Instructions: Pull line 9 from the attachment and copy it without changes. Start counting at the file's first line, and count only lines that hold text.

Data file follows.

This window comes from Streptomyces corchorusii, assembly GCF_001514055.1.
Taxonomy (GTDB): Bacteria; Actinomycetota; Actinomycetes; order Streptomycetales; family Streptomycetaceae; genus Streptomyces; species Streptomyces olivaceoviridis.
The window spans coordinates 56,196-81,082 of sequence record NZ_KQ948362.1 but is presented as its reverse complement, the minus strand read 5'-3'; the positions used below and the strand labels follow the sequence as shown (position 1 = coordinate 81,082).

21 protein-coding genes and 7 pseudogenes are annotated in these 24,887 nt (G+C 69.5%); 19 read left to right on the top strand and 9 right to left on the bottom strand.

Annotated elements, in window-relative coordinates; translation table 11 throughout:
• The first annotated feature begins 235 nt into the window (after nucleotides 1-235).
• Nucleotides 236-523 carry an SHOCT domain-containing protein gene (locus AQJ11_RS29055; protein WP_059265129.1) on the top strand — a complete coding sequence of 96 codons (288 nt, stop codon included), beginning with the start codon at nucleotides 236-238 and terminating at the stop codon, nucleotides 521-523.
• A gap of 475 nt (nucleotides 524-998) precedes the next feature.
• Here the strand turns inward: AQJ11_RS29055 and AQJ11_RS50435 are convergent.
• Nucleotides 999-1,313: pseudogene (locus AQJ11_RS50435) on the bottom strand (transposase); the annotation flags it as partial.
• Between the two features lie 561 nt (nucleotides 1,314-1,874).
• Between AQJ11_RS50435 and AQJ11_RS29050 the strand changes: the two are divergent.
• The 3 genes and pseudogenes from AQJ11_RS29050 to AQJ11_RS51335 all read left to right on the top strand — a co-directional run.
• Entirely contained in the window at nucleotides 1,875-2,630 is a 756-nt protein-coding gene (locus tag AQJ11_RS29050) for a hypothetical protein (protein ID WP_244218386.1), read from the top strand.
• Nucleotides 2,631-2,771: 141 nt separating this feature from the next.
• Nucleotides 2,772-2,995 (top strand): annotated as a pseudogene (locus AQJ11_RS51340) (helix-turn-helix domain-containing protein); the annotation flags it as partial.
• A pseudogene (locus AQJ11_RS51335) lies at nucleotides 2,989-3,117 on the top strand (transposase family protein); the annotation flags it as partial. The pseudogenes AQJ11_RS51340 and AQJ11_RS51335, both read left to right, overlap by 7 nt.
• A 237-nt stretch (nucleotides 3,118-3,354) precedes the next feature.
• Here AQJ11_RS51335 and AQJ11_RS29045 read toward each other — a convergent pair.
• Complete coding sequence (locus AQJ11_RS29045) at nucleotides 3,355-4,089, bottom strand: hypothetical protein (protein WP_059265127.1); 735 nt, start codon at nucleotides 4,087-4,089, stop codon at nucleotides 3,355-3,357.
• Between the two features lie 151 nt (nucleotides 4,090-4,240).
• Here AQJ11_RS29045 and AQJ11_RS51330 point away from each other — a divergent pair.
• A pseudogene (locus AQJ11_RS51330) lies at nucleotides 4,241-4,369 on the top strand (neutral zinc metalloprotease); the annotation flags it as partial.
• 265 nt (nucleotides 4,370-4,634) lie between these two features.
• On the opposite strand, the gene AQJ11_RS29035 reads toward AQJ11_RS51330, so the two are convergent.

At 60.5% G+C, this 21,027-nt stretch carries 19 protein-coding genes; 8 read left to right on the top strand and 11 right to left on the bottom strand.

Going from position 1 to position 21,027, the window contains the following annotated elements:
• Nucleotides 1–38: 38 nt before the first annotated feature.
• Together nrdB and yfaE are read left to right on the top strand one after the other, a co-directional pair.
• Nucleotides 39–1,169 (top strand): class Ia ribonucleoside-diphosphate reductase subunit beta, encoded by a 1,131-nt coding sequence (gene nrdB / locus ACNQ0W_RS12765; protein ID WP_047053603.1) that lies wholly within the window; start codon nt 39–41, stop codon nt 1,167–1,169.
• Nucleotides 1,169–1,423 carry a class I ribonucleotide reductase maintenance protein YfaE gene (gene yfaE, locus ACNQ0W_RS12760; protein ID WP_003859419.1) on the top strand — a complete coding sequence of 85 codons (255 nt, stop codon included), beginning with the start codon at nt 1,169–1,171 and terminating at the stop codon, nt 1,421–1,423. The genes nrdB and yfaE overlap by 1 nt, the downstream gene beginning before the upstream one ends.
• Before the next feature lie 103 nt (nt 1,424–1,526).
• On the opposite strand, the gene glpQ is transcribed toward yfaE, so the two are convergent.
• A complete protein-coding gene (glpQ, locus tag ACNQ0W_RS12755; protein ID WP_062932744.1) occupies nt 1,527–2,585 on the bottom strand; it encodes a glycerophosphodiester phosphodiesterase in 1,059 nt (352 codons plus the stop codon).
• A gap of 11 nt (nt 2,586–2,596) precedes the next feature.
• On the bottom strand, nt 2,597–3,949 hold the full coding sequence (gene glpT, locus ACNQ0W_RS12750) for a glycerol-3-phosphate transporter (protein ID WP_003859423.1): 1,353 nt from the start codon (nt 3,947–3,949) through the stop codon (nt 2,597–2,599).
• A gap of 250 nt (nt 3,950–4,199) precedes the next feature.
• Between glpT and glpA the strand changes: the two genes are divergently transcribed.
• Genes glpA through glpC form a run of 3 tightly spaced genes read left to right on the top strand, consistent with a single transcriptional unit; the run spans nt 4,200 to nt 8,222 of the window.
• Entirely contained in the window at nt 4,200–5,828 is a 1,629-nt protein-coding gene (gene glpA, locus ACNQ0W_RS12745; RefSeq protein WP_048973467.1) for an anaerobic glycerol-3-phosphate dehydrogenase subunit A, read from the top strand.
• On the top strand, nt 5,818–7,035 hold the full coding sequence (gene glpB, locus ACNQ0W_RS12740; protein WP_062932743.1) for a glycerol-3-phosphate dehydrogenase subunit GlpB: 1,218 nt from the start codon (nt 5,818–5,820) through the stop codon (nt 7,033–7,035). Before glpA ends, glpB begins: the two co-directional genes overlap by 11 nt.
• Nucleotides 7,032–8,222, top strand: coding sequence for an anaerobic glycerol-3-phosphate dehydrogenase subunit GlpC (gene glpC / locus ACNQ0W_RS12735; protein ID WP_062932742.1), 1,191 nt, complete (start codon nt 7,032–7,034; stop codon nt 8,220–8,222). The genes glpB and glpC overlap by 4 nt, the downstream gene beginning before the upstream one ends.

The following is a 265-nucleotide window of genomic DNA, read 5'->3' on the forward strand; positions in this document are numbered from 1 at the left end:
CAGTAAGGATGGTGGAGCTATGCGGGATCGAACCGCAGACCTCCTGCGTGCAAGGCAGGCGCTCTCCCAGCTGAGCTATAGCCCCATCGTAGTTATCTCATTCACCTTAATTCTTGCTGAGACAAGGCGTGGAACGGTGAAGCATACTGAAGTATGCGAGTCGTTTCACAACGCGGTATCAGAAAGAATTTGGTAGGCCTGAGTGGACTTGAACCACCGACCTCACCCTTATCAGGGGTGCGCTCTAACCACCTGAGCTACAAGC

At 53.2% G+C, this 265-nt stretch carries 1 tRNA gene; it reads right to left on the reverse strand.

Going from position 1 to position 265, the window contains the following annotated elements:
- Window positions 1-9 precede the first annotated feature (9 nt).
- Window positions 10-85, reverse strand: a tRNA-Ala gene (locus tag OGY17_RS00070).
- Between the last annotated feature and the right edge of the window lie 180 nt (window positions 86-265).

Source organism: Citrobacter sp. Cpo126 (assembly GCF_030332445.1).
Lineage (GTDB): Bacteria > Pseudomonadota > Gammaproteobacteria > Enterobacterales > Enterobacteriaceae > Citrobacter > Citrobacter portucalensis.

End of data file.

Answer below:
• Here the strand turns inward: AQJ11_RS29055 and AQJ11_RS50435 are convergent.